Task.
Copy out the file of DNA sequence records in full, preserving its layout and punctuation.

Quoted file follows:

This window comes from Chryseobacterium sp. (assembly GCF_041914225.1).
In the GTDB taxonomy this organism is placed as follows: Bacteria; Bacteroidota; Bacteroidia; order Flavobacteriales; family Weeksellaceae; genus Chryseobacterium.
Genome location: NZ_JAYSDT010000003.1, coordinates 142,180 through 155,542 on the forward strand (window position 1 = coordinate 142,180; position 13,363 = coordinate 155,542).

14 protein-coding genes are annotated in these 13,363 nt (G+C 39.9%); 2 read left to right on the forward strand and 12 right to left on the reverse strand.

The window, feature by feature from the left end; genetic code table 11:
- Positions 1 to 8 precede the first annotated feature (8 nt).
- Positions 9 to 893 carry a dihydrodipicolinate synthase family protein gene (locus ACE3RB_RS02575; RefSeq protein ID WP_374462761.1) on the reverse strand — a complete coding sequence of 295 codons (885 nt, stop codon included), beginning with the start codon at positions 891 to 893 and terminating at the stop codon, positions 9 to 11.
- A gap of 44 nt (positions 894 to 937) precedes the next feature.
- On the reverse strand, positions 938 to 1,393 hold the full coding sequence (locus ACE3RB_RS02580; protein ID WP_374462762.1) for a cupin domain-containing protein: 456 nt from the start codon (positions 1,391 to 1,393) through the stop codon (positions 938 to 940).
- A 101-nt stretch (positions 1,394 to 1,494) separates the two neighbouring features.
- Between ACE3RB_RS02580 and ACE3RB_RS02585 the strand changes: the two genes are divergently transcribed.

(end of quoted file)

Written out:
This window comes from Chryseobacterium sp. (assembly GCF_041914225.1).
In the GTDB taxonomy this organism is placed as follows: Bacteria; Bacteroidota; Bacteroidia; order Flavobacteriales; family Weeksellaceae; genus Chryseobacterium.
Genome location: NZ_JAYSDT010000003.1, coordinates 142,180 through 155,542 on the forward strand (window position 1 = coordinate 142,180; position 13,363 = coordinate 155,542).

14 protein-coding genes are annotated in these 13,363 nt (G+C 39.9%); 2 read left to right on the forward strand and 12 right to left on the reverse strand.

The window, feature by feature from the left end; genetic code table 11:
- Positions 1 to 8 precede the first annotated feature (8 nt).
- Positions 9 to 893 carry a dihydrodipicolinate synthase family protein gene (locus ACE3RB_RS02575; RefSeq protein ID WP_374462761.1) on the reverse strand — a complete coding sequence of 295 codons (885 nt, stop codon included), beginning with the start codon at positions 891 to 893 and terminating at the stop codon, positions 9 to 11.
- A gap of 44 nt (positions 894 to 937) precedes the next feature.
- On the reverse strand, positions 938 to 1,393 hold the full coding sequence (locus ACE3RB_RS02580; protein ID WP_374462762.1) for a cupin domain-containing protein: 456 nt from the start codon (positions 1,391 to 1,393) through the stop codon (positions 938 to 940).
- A 101-nt stretch (positions 1,394 to 1,494) separates the two neighbouring features.
- Between ACE3RB_RS02580 and ACE3RB_RS02585 the strand changes: the two genes are divergently transcribed.